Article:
Ok, if you follow this blog at all, you know of my large love of Google. From Maps to Docs to Android, I totally subscribe to pretty much everything they do. With that all said, often I feel lacking, with so many things you could do with Google, I feel we really do the tip of the iceburg. So I LOVE to see articles like Naill Harbison’s at The Next Web where he goes over 19 things you may not know about. (http://thenextweb.com/lifehacks/2012/12/09/19-handy-google-tricks-that-you-werent-aware-of/?utm_source=feedburner&utm_medium=feed&utm_campaign=Feed%3A+TheNextWeb+%28The+Next+Web+All+Stories%29).
Two of my favorites:
1. Maps Drag n Zoom–I did not even know Maps Labs existed. Labs are Google’s way to try out things without putting them in the main feature by default. One word of caution–they come and go. You may get used to a feature, and it may disappear tomorrow. But, in the bottom, left corner, you click Maps Labs, and then turn on which you want to use. For Drag n Zoom, below your zoom tools, there is the little magnifying glass. You click that, then on your map, you click and draw a square over an area to zoom into. Pretty helpful tool. Instead of just randomly clicking to zoom in, you can pinpoint a specific area to zoom into.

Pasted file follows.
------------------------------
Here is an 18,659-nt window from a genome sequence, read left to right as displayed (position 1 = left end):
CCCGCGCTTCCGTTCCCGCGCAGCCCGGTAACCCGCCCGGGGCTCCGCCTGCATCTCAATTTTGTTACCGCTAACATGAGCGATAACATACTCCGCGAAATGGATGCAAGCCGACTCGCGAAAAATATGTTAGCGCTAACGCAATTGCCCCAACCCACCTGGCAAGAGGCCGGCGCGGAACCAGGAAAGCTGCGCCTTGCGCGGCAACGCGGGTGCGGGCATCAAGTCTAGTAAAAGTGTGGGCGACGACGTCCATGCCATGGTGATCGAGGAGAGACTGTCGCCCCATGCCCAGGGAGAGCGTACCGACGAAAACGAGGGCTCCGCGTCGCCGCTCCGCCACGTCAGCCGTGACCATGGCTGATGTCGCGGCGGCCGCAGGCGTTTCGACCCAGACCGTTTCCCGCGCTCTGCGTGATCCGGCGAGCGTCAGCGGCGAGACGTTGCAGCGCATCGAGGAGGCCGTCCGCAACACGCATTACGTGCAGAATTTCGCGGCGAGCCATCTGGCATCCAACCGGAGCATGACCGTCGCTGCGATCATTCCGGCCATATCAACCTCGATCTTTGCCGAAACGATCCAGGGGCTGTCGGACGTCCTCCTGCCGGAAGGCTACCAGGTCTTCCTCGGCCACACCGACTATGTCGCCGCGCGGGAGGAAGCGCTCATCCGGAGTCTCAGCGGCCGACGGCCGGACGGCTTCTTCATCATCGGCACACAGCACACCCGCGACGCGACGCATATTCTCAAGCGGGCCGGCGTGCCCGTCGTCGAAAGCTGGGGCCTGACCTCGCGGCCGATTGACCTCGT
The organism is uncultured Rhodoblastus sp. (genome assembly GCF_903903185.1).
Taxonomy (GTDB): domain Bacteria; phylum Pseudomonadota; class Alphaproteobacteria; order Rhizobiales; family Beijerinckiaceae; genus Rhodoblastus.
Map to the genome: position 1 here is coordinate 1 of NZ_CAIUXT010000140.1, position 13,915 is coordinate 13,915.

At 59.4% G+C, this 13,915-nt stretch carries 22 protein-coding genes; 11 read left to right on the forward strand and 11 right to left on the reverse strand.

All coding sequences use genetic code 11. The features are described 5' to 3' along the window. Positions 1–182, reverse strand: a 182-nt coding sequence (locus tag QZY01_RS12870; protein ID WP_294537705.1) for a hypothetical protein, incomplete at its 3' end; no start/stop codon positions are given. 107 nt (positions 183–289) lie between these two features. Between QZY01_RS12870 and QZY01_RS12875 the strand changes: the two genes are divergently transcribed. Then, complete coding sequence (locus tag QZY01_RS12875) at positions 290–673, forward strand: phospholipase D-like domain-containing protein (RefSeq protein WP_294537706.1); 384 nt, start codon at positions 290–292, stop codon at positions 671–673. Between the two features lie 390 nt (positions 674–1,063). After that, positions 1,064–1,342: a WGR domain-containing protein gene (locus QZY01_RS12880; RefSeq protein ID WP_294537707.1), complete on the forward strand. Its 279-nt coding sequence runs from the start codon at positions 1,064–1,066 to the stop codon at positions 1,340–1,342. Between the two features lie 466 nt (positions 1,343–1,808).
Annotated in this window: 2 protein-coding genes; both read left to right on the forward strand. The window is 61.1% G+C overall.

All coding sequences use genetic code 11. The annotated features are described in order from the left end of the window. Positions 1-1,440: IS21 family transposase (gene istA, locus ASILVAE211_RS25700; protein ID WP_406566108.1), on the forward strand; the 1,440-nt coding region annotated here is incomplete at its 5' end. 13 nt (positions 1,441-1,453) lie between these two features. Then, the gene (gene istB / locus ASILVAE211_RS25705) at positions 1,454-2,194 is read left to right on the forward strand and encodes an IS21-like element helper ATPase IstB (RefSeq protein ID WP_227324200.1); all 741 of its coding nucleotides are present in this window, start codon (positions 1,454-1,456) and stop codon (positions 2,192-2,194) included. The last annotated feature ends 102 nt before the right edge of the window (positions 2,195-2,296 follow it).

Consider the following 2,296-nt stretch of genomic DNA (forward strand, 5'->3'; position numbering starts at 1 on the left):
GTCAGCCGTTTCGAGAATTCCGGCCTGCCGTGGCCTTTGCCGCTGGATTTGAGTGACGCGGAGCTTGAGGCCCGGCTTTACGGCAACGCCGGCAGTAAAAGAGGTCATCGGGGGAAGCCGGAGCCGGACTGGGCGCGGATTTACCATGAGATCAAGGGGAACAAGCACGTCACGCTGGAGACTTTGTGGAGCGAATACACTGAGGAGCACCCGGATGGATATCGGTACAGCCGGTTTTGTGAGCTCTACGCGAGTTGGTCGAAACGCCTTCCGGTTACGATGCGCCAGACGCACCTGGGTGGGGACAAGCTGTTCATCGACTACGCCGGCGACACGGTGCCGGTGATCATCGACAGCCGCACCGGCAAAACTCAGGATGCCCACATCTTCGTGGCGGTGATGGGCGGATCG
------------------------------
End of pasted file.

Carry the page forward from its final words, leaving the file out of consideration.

2. Distance Measure Tool–I LOVE measuring paths I create in Google Earth. I run, so I always like to accurately map out a run. Very helpful, but what if I’m on a Chromebook or some computer at a school without Google Earth installed? Have no fear–you just enable the Distance Measure Tool. While not able to get as exact plots like in Earth (although this is Labs, maybe it will come!), you can turn it on with the little ruler in the bottom left corner by the scale, choose your units (Metric or English) and then plot two points. It will do the measuring for you. Pretty cool tool in a Geography class or anywhere else!